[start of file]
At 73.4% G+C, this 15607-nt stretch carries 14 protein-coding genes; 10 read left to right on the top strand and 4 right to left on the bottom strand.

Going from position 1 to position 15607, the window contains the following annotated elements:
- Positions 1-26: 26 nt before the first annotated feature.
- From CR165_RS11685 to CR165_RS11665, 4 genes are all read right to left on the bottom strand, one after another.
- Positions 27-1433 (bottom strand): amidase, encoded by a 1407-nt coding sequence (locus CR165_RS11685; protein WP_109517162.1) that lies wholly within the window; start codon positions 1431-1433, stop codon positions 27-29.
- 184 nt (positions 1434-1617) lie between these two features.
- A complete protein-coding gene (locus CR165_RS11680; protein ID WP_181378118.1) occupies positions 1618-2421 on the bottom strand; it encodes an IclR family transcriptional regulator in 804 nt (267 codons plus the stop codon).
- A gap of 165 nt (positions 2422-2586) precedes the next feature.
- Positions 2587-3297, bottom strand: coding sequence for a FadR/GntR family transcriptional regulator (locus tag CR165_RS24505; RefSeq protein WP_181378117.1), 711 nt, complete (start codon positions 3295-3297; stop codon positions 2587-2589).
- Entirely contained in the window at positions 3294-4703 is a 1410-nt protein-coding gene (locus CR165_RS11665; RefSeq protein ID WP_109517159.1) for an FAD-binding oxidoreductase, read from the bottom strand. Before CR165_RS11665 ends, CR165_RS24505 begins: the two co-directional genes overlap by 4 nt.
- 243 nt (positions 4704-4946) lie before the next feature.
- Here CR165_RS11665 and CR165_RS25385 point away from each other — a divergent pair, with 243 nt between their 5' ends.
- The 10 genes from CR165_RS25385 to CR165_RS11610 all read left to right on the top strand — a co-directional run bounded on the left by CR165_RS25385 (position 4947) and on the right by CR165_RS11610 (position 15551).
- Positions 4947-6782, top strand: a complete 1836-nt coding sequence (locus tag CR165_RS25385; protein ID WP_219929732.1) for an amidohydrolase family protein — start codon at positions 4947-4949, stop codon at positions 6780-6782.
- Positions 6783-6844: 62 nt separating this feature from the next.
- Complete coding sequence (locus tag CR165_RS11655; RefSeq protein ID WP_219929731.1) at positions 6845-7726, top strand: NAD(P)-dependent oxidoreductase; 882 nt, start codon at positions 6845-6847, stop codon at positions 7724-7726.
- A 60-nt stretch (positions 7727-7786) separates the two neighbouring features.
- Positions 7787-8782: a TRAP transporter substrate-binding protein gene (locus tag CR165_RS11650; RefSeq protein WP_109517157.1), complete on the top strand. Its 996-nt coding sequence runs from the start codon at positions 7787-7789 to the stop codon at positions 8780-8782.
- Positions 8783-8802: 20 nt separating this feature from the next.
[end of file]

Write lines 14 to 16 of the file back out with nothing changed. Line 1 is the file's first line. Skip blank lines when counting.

- Positions 4947-6782, top strand: a complete 1836-nt coding sequence (locus tag CR165_RS25385; protein ID WP_219929732.1) for an amidohydrolase family protein — start codon at positions 4947-4949, stop codon at positions 6780-6782.
- Positions 6783-6844: 62 nt separating this feature from the next.
- Complete coding sequence (locus tag CR165_RS11655; RefSeq protein ID WP_219929731.1) at positions 6845-7726, top strand: NAD(P)-dependent oxidoreductase; 882 nt, start codon at positions 6845-6847, stop codon at positions 7724-7726.